Until the builders start peeling back the layers of the house, it’s hard to know the full extent of what needs to be done. Make sure you have a clear idea of what you want the end result to look like, a budget in mind, and a contingency plan if things don’t go to plan.
8. Take a good look at the plumbing and electrics
Plumbing and electrics are two of the most important things to look at when you’ve found a property of interest. Bad plumbing can result in water damage which can be a costly repair, and it can even result in flooring having to be ripped up and replaced to fix the problem. It’s a good idea to chat with the surveyor before you have the Building Survey done and find out how much of the plumbing they can inspect in the survey. If it’s not much, you can request a drain survey to check everything is working as it should before you get started with any work.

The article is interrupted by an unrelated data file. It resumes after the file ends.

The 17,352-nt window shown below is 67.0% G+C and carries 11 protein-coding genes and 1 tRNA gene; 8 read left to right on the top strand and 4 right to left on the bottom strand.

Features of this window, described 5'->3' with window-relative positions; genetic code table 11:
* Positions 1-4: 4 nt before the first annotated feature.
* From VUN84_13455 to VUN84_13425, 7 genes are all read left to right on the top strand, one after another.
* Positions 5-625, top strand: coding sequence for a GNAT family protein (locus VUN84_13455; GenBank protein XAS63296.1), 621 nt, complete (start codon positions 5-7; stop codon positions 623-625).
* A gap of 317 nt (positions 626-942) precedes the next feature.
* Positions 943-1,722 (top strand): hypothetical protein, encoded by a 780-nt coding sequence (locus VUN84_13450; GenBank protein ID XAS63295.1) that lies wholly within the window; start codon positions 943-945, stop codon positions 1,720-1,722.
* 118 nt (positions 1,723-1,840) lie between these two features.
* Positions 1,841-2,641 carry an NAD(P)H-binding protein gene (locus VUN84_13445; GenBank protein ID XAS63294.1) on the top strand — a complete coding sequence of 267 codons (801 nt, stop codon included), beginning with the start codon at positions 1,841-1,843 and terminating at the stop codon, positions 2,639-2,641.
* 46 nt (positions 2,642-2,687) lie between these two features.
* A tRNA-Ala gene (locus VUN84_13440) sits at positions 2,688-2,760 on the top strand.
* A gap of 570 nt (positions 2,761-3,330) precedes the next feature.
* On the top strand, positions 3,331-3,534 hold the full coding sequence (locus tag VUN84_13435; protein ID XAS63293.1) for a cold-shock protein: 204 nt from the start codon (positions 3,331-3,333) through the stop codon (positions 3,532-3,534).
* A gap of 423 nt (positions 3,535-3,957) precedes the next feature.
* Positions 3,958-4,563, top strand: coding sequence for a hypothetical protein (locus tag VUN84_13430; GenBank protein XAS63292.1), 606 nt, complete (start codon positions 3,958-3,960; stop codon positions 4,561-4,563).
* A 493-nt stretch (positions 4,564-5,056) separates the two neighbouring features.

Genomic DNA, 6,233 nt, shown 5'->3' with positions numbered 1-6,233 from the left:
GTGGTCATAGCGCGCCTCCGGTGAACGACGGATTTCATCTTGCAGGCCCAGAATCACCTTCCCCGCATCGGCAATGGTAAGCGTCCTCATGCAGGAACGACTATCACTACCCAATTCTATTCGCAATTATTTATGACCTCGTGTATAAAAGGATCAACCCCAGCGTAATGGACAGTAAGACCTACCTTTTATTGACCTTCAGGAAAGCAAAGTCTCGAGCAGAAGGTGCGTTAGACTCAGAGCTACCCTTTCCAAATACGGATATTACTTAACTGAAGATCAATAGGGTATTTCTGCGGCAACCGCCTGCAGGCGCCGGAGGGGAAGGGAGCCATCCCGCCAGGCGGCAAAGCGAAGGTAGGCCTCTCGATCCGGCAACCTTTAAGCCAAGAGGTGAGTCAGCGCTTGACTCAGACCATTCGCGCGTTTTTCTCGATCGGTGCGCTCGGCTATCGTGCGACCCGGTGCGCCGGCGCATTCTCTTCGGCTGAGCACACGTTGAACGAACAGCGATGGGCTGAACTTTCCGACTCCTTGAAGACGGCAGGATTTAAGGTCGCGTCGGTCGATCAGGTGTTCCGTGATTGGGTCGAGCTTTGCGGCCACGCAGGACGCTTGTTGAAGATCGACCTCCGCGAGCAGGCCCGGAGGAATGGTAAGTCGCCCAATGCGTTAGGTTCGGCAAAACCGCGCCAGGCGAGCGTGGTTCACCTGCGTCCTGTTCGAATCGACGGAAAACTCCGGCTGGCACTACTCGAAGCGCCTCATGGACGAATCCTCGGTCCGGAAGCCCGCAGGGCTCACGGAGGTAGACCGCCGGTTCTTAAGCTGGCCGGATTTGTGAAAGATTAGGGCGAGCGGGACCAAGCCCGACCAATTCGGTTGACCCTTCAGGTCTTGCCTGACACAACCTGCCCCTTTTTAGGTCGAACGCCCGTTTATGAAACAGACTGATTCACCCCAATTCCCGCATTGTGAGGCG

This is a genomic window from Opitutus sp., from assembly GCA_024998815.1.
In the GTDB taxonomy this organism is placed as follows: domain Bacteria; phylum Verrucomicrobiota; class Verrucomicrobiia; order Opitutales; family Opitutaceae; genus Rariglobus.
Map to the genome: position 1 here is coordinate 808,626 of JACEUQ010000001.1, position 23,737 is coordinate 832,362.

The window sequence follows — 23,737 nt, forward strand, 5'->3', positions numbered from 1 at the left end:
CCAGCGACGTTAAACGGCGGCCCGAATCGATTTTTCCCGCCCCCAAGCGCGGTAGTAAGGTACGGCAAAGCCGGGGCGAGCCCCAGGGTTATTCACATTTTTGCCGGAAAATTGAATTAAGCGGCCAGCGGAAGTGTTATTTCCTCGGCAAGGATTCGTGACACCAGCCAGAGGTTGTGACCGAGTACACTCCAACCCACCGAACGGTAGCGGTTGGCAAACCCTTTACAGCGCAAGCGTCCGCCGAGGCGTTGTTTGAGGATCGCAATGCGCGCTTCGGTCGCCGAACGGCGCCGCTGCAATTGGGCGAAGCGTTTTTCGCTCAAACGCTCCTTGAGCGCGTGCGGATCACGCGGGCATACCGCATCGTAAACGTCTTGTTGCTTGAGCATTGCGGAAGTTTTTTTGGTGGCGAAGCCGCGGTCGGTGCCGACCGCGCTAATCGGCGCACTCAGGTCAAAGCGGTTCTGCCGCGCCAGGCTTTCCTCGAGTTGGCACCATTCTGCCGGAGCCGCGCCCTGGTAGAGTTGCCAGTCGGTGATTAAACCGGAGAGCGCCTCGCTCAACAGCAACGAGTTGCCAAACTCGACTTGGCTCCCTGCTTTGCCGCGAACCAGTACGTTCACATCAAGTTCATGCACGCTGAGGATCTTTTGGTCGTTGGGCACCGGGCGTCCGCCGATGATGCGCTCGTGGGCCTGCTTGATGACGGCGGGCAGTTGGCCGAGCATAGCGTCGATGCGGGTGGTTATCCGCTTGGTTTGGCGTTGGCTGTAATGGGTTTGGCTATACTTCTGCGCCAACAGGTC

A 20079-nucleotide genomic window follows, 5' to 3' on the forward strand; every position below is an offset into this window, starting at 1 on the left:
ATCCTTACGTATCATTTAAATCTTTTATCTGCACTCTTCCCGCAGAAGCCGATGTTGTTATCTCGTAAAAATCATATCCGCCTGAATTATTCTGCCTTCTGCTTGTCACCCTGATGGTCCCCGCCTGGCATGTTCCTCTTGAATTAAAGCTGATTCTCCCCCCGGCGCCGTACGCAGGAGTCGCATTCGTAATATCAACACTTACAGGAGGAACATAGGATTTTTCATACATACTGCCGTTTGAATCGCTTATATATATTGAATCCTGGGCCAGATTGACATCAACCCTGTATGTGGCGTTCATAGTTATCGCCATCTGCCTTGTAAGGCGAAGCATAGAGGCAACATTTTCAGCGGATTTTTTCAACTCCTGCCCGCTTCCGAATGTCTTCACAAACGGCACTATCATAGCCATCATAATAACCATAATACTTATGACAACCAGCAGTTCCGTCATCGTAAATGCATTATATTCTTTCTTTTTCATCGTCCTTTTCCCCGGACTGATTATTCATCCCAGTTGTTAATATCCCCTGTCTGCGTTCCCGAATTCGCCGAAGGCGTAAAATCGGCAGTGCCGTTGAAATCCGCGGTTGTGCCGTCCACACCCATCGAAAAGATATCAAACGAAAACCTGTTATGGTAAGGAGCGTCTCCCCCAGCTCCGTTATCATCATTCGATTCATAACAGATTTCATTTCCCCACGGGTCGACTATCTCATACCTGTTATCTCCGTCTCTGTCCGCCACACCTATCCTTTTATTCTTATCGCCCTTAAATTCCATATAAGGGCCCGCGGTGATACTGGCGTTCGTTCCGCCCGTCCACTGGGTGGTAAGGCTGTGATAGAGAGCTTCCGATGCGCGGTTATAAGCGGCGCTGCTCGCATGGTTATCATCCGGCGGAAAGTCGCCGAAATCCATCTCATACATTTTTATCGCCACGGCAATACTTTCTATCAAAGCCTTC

Similarly, electrics will need a good look at in an older property before you start the work. Nowadays building regulations have tighter standards that properties must adhere to, and period homes may have old circuits in them which aren’t sufficient for your electrical needs.
When you view the property, keep an eye out for the fusebox and take a photo if possible so that you can get advice from an electrician about whether it will need replacing or rewiring.
9. Beware of asbestos
Asbestos is a naturally occurring fibre that was widely used in construction until the late 1990s, often for insulation, flooring and roofing, and it was sprayed on ceilings and walls. Since the danger of it has been realised, it has been banned in the UK, however, buildings constructed before 2000 may still have asbestos in them.